Review by MikasiWolf

Pussy Katnip can be compared to a superhero or a vigilante. And in some ways, the two are interchangeable. Except that her powers come not from a transformation or within herself, but from a magic potion aptly named “Fizz." The recipe is passed down from mother to daughter, upon which great strength and agility are given to the drinker. When Coney, a friend from her past, appears at the nightclub Pussy owns, Pussy will need all the help she can get. When she tries investigating what Coney needs help about, Pussy finds herself framed for a crime she didn’t commit. The race is on to avenge her friend and clear her name.

The second novel in the Pussy Katnip series, this takes place in a city called Mutt Town, set in a world much like our own. Although the time period is something of a mystery, it is most likely during the pre-1970s, with the absence of wireless communications as we know them. It must be noted that anthropomorphism in The Devil Was Green (henceforth abbreviated as DWG) appears to be mostly cosmetic, with few of the characters exhibiting their unique species traits. More often than not, supporting characters are referred to only by “the man” or “the woman”, which leads readers to fill in the specific species profile for themselves. This technique may work for a story featuring only human characters, but for stories featuring anthropomorphism, readers have an expectation on species description. We would like to know if the lumberjack was a beaver or mole rat, so that we may mentally acknowledge the reference to a beaver’s affinity for wood, and if not, what led the mole rat to take up woodcutting. The second names of characters however attest to their species, such as a “tall male canine” named George Pup and a bird bartender named Robby (a robin?).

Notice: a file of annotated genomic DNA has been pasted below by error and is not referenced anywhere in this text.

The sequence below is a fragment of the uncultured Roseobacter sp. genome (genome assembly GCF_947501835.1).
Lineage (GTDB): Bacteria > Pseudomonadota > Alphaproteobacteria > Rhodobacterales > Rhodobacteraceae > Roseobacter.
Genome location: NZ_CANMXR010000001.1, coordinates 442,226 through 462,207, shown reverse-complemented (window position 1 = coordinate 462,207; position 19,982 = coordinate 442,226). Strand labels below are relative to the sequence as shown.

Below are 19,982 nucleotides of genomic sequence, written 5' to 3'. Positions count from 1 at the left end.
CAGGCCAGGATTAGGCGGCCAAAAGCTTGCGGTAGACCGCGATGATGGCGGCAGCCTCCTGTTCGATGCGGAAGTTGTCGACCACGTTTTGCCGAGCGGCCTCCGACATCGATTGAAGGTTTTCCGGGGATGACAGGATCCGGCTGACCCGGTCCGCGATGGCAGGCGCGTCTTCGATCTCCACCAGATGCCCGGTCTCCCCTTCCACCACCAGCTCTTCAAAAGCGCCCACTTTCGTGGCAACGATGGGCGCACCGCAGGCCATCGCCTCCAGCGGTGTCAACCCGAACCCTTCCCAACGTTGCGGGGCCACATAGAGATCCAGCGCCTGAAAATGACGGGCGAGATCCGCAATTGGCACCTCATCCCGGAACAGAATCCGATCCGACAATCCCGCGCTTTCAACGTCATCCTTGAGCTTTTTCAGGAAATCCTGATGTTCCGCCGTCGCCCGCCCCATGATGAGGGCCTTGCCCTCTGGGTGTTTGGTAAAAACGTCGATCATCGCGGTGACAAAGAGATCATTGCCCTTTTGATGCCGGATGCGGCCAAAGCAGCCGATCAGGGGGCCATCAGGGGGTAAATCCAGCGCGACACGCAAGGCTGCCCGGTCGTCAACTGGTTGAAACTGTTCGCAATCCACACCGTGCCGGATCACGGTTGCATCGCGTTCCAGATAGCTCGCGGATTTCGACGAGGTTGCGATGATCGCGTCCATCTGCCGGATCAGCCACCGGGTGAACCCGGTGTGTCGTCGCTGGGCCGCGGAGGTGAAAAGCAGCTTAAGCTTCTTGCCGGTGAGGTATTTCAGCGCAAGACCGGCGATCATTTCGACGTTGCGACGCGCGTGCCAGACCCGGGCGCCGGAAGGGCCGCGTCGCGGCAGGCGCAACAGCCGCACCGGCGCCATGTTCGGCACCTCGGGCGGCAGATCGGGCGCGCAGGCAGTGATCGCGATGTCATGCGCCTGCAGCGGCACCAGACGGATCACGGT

DWG is told in two third-person perspectives, namely Pussy’s and Detective Lila Ringtail’s. After Pussy is framed for a crime, it is up to Lila to investigate what really happened. It is eventually clear that not everything is as it appears, and there are higher powers involved in what would turn out to be a citywide conspiracy. DWG falls roughly into the genre of Modern Fantasy with police procedural elements.

It must be noted that at least two of the alternating points of view are almost similar to one another in content. Alternating viewpoints should show new information to the reader, and on these two occasions the scenes are highly similar to one another. DWG features strong female protagonists who are often pitted against prejudiced male adversaries. As the only known female detective in her place of work, as well as being of a stigmatized species, Lila has a lot to prove to her colleagues, though she doesn't seem to care what they think. One cannot help but find the antics of Lila amusing, but it also borders on unrealistic when she outright puts down her superiors, a move that should have gotten her fired even in the movies. The constant references to her chain-smoking habits lead one to wonder if a smoking commercial is integrated within the story.

All in all, The Devil Was Green will appeal to those who like strong female characters and plot twists. But for those who prefer realism and greater attention to anthropomorphism, it might not be their cup of tea.

Or coffee.